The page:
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The paper describes the methodology and the software package developed to assess incident scenarios and consequences for installations where "domino" effects might occur. The methodology is based on the DYLAM approach, which substantially differs from current safety analysis techniques because it is aimed at describing, in self-contained calculations, both the random performance of the systems and the resulting (steady-state and transient) behaviour of the associated physical processes. To this aim the DYLAM code has been adapted to drive and to control the models and algorithms needed to estimate the consequences of the different types of possible accidents. Available models include subroutines to estimate discharge flows, gas dispersion, fires and explosions. The outcomes and the patterns that an incident may take are strongly dependent on variables such as atmospheric conditions, ignition sources, efficiency of protective and mitigating systems, operator control or emergency interventions and other items, which might be of probabilistic nature and, therefore, are treated as random variables. Expected results from the methodology proposed are described with reference to a study case.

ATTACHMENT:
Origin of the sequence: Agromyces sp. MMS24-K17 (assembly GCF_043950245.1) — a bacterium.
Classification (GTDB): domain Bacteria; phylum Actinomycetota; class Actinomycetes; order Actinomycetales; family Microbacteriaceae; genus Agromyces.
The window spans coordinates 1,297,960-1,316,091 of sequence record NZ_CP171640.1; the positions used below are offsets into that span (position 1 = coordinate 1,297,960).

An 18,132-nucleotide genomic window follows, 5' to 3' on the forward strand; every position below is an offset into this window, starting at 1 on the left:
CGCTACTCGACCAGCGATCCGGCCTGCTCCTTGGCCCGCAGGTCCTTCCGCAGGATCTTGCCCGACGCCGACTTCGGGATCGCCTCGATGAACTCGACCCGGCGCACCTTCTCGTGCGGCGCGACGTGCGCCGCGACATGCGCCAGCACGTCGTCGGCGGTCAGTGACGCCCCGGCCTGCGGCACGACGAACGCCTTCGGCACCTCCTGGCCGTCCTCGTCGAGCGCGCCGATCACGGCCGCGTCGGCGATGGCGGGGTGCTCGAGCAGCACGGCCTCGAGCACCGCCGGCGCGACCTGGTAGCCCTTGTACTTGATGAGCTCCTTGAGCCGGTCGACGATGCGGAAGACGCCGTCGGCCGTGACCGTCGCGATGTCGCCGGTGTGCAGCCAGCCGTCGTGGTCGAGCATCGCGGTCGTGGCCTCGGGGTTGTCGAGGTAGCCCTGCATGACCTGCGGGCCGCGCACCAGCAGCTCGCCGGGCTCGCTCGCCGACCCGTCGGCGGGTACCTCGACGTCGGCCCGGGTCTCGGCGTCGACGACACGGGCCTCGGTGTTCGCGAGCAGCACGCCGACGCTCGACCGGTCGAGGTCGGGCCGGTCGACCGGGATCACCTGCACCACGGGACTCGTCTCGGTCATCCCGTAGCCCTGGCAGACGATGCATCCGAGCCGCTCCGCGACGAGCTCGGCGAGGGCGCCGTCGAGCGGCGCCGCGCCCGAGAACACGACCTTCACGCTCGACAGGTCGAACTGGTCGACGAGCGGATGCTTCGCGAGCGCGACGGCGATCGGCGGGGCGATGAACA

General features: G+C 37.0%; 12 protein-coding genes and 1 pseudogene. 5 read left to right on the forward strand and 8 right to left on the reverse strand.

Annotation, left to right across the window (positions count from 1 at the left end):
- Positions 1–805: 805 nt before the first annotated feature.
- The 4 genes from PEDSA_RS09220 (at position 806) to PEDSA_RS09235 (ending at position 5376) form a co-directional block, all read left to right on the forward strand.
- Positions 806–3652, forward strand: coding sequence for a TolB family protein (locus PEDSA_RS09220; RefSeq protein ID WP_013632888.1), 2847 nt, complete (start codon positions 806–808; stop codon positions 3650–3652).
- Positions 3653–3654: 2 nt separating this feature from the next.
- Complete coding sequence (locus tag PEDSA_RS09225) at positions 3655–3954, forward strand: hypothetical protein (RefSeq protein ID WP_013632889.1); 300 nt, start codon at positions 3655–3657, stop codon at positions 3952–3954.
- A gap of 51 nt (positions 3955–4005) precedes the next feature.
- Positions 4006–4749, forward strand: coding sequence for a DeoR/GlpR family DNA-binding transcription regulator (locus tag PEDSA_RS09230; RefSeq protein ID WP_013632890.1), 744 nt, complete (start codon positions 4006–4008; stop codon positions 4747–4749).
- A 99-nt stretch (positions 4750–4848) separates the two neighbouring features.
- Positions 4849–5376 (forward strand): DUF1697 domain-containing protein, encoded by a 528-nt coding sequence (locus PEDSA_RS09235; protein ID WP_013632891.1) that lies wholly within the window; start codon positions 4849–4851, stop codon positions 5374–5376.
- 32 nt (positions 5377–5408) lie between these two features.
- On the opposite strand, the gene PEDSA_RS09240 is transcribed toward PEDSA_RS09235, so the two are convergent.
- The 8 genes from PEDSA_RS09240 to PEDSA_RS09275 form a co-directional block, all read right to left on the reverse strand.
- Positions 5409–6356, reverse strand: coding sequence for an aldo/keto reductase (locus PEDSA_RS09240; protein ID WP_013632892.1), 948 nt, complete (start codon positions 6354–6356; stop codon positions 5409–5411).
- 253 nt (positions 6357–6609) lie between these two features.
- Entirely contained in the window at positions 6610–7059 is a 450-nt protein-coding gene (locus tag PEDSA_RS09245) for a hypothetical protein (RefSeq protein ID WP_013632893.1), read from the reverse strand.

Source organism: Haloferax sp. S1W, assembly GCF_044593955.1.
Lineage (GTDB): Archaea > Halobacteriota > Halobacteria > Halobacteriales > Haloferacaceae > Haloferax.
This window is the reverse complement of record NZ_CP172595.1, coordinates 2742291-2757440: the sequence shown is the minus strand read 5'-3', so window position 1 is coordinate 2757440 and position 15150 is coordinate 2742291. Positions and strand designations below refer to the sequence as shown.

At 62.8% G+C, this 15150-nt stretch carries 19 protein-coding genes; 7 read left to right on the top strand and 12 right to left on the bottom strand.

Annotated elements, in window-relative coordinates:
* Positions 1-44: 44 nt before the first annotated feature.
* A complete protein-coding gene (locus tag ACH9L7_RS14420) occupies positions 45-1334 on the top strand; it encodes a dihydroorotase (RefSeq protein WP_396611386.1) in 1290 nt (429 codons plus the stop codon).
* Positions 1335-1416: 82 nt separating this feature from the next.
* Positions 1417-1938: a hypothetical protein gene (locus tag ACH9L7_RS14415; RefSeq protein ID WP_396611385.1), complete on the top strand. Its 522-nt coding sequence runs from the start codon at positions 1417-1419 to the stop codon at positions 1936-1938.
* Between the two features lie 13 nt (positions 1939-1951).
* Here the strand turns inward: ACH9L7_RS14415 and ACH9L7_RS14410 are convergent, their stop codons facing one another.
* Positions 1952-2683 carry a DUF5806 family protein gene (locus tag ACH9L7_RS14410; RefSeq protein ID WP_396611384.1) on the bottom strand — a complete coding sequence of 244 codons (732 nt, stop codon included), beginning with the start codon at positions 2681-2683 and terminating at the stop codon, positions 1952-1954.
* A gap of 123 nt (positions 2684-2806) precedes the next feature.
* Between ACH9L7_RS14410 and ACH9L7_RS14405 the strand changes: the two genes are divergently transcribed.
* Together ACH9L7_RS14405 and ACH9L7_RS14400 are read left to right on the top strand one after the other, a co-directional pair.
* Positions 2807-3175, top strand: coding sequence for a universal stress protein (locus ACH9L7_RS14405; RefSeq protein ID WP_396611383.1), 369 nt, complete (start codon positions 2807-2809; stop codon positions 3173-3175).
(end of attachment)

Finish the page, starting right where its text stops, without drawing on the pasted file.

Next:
Additional information

Authors: LABATH N A, EDRA, Milano (IT);AMENDOLA A, JRC Ispra Estab. (IT)
Bibliographic Reference: Paper presented: 6th International Symposium on "Loss Prevention and Safety Promotion" in the Process Industries, Oslo (NO), June 19-22, 1989
Availability: Available from (1) as Paper EN 33916 ORA
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